Market Close Mar 31

China PMI, more stimulus hopes lift Asian markets

A report that the White House and congressional Democrats are working on a fourth round of stimulus boosted markets

China PMI, more stimulus hopes lift Asian markets
Asian markets were lifted by a report the White House is considering a fourth economic stimulus package. Photo: AFP

Trade of the Day: Asian stocks off highs after solid start; Europe, US shares lifted by stimulus hopes; gold tanks but US Treasuries firm

Quote of the Day: “The arguments for a quick recovery become even weaker when looking at historical recessions. Never before has the S&P hit its low in less than 6 months when it's drawn down 30% or more during a recession, and on average it's taken 11 months to find a low, given the size of this shock. With our economists projecting a 12% annualized decline in 2Q US GDP (3/4ths of the peak-to-trough economic loss during the GFC), history also suggests a 34% draw-down in S&P is likely not enough. So while those banking on a rapid equity market recovery are banking on unprecedented stimulus to erase the pain, history would also suggest they may be banking on a miracle,” BofA Securities said in a note on Tuesday.

Stock of the day:  Clear Media shares jumped after Ever Harmonic Global offered to pay HK$7.12 per share to buy all shares. Shares of the company which is engaged in the business of outdoor advertising, rose 37% to close at HK$6.99.     

Number of the Day: $12.5 billion: Aggregate value of Mergers & Acquisitions activity last week, which was the lowest weekly total since the financial crisis in April 2009, according to Refinitiv data.

Tip of the Day: Timothy Tay, head of APAC Credit at UBS Global Wealth Management CIO, said investors should focus on high-quality or short-dated issues when adding risk. “We see value in Asia IG bonds (295bps), particularly BBB bonds which are trading at an attractive level of 368bps (YTM 4.6%). For HY corporate bonds, we prefer short-dated BB/B HY issues, particularly in the China property space, where yields range from 9% to 20%. Among Asian sovereigns, we like Indonesian quasi-sovereign (YTM 5.4%) and Sri Lanka sovereign (YTM 15%) bonds,” he said.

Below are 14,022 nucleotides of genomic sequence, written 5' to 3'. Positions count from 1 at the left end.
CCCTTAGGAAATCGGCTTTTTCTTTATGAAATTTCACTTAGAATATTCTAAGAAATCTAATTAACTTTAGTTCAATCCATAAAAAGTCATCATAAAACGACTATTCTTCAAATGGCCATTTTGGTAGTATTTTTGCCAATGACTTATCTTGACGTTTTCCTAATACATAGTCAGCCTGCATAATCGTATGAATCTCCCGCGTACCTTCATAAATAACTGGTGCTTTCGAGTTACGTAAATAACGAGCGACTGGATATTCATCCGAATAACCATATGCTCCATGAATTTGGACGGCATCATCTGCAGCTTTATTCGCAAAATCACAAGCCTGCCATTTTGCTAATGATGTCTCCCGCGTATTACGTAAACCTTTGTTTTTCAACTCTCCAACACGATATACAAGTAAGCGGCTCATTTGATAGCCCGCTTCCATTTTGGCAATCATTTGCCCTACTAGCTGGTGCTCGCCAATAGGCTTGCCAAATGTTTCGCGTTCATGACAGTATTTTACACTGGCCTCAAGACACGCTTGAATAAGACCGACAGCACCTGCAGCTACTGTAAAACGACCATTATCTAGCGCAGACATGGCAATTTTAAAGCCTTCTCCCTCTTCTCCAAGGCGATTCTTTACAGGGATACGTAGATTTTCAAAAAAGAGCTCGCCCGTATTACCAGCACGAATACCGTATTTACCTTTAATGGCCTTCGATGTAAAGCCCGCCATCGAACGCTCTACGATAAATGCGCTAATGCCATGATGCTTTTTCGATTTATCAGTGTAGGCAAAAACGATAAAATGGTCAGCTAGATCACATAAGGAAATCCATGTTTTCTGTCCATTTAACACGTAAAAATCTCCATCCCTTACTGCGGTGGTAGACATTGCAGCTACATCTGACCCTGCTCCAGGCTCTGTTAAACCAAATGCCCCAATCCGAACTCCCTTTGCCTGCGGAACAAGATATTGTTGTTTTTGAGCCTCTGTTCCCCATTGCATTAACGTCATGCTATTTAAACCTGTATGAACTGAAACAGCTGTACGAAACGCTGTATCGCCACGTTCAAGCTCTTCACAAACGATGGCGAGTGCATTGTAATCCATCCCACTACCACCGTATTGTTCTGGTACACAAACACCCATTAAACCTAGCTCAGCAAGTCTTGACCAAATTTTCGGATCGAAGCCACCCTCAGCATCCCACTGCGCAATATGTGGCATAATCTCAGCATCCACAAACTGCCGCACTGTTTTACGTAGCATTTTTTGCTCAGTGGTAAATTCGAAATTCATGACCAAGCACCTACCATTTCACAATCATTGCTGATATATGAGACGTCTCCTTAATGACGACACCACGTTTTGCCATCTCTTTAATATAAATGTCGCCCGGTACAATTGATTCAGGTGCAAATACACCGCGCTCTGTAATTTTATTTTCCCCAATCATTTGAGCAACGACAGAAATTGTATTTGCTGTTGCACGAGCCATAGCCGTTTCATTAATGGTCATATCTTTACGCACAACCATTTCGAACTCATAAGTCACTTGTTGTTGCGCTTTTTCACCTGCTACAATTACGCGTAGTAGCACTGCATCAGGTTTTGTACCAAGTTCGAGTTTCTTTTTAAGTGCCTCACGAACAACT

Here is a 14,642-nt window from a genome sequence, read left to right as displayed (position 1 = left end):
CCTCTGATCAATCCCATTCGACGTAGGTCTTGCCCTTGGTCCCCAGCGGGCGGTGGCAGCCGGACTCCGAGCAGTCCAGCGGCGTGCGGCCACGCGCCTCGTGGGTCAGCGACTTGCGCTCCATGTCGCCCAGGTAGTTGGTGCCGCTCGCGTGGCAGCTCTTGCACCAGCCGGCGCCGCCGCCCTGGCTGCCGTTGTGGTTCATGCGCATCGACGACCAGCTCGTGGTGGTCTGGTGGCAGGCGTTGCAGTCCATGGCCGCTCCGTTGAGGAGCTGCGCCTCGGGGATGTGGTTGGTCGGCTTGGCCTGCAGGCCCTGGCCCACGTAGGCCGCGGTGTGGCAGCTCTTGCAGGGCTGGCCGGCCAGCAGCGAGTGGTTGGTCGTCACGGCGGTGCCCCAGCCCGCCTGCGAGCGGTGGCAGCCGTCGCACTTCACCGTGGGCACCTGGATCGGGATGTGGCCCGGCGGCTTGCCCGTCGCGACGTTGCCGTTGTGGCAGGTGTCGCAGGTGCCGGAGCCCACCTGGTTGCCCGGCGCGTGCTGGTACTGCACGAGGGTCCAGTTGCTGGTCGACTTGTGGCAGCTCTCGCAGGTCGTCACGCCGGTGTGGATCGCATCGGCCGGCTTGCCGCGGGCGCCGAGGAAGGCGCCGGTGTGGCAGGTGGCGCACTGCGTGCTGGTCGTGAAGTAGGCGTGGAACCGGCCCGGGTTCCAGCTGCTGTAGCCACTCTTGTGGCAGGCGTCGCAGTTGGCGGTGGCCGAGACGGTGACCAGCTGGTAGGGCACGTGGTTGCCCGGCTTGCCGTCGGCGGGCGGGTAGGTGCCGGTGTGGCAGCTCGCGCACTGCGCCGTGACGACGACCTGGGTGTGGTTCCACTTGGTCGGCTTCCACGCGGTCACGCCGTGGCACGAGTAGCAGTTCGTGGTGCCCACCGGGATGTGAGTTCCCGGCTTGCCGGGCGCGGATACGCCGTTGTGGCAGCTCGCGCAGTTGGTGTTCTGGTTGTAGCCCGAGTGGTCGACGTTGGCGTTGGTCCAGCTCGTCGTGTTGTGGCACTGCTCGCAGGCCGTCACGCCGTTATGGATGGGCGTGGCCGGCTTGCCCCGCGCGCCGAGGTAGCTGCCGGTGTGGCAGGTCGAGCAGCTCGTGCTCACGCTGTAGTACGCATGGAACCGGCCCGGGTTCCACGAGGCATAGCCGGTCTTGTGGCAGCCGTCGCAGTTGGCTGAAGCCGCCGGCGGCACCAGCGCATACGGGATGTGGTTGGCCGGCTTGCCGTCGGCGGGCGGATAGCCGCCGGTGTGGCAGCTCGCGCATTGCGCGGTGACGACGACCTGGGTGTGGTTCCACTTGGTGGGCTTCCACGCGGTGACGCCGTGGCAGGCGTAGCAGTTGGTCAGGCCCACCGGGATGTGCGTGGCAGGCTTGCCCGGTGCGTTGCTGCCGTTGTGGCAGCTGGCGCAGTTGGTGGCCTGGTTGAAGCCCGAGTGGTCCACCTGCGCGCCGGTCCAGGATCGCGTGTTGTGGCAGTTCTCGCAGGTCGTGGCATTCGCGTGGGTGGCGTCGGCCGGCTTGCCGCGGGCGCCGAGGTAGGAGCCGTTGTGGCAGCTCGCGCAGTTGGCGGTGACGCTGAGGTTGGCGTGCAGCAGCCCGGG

Fourth round of stimulus

Financial markets added to their gains after a strong China data-related opening was followed by a Bloomberg report saying the White House and congressional Democrats are preparing for a fourth round of economic stimulus.

The Stoxx Europe 600 index rose 2% and the S&P Futures are 0.8% higher after the stimulus report.

White House officials have compiled lists of requests from government agencies totalling roughly $600 billion, Bloomberg said citing people familiar with the matter. Sentiment was also supported after Italy reported the lowest daily infections count in two weeks.

Earlier a surprise jump in China’s official Purchasing Managers’ Index (PMI) which rose to 52 in March from 35.7 in February gave markets hope activity in the world’s second largest economy had started to rebound although concerns about export demand and unemployment swirled. 

The Hang Seng index climbed 1.85%, Korea’s Kospi advanced 2.19% and China’s CSI 300 climbed 0.33%. Japan’s Nikkei 225 dropped 0.88% after the government issued a travel advisory against 73 countries and regions, including, Europe the US, and the UK.  Australia’s S&P ASX 200 retreated 2.02% pulled down by commodity stocks. Regionally the MSCI Asia Pacific ex-Japan benchmark advanced 1.8%.

Still, financial markets are not convinced this is the end of the gloomy economic backdrop as China’s exports will remain under pressure as western economies grapple with the coronavirus which has now claimed 37,840 lives and infected over 787,000 people globally.

“The contrasting readings between expansionary new orders and contractionary new export orders suggests an improvement in domestic conditions help offset weakness in external demand,” Barclays economists said in a note.

The rebound in March was not likely to help reverse the impact of the dismal economic performance in the first two months of the year which hammered quarterly data.

ANZ analysts said the coronavirus impact on the world’s second biggest economy will be reflected via two main channels - a decline in global demand for China’s exports as well as supply-side disruptions that hinder production in China.

Morgan Stanley analysts warned that the PMI employment sub-index in service sectors had picked up less than manufacturing sectors, suggesting possibly weaker job market conditions in service sectors due to continued social distancing measures.